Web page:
Brittany Runs a Marathon
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Some of the most terrifyingly accurate portrayals of a double homicide investigation & court trial that — for various reasons — was impossible for this country's public to look away from. Not only was the police investigation riddled with mistakes made by incompetent officers, openly racist lead detectives (Mark Furman), but the trial itself never failed to entertain a captivated public, with each new twist and turn throughout the ever-changing-rollercoaster-ride in terms of what we could regard as "facts," the only possible issue some people might have with this dramatization series by Ryan Murphy is that captures the entire circus of events & all of the main characters TOO ACCURATELY — which can at times make one feel guilty for so much entertainment in one of the most mishandled trials in recent history that was *supposed to provide justice for the two murder victims.* But as we all remember the (embarrassing & shameful) ‘90's, the public's (and LAPD's) desire to see the murderer of Nicole Brown + Ron Goldman found guilty in a court of law somehow evaporated from the moment our television broadcasts were all interrupted to show us a white Bronco fleeing police on a California interstate; the addictive nature of the "story" had somehow transcended from breaking news into our society's next big source of entertainment. The fact that this series has to navigate such understandably sensitive waters, (and accomplishes the task brilliantly), while also being committed to including new or lesser-known aspects of the case — in particular one very interesting bottle episode that focuses only on the jury members for an entire hour — is nothing short of impressive.
Ryan Murphy has made some great television in his lifetime, and honestly he could have retired after his best season of TV in his career, American Horror Story Season 2: Asylum, and his legacy would've held up as a stellar body of work. Murphy has churned out countless other projects & a few other (pretty good, but for the most part yikes), seasons of AHS etc., though it's very possible this might end up being the showrunner's most memorable and commendable accomplishment. No small task.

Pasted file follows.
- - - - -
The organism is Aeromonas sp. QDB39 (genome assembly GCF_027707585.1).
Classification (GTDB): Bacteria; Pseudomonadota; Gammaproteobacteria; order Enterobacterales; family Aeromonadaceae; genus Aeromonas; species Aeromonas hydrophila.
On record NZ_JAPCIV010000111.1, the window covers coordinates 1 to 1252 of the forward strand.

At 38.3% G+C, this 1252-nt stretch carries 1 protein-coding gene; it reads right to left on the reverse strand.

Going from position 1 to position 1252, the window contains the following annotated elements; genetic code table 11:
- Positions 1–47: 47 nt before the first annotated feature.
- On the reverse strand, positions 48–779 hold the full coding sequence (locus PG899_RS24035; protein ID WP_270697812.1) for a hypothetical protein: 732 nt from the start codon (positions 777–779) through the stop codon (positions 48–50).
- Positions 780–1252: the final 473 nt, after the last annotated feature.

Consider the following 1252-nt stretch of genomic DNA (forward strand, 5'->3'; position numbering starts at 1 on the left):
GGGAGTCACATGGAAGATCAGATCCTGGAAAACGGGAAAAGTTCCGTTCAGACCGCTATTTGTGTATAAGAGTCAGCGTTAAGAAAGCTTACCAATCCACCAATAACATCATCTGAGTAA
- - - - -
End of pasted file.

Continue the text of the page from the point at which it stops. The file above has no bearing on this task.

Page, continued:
Holy shit, you have to see this
I expected slightly more from all the hype I had heard. It was interesting to see the intricacies of such a high profile case, but as we all knew the outcome, it lacked drama towards the end when it needed it.
With an organized episode direction, a clever and wonderful script, impeccable makeup, and an exceptional and charming cast, which includes Sterling K. Brown, Cuba Gooding Jr., Nathan Lane, Sarah Paulson, David Schwimmer, John Travolta, and Courtney B. Vance, American Crime Story: The People v. O. J. Simpson is simply extraordinary
While the OJ case will always be a popular and socially dividing topic, "The People v. OJ" covers both the biggest and smallest moments through the trials and controversies with some brilliant writing and award-winning performances - even if some of the actors don't look like the people they are portraying.
As escolhas para os atores desta temporada foram acertadas, uma vez que os mesmos eram semelhantes aos envolvidos na história real. O enredo foi narrado com uma precisão e um profissionalismo notáveis.
Despite poor performances from Cuba Gooding Jr. and John Travolta American Crime Story is compelling on nearly every other level. The rest of the performances are great and the storytelling is phenomenal.
Having not known anything about the trial, this ten episode special was a great historical lesson. Based on some googling, it seems to have been true to reality. The show was captivating, engaging and well shot. However, it wasn't breathtaking or thought provoking. It is a good show, but not a memerable one.
Absolutely loved this show! Great cast
Ryan Murphy is the king of FX, and for good reason. American Crime Story finds extraordinary success through its direction, emotional provocation, and impassioned, career-defining performances from Sarah Paulson, Sterling K. Brown, and Courtney B. Vance.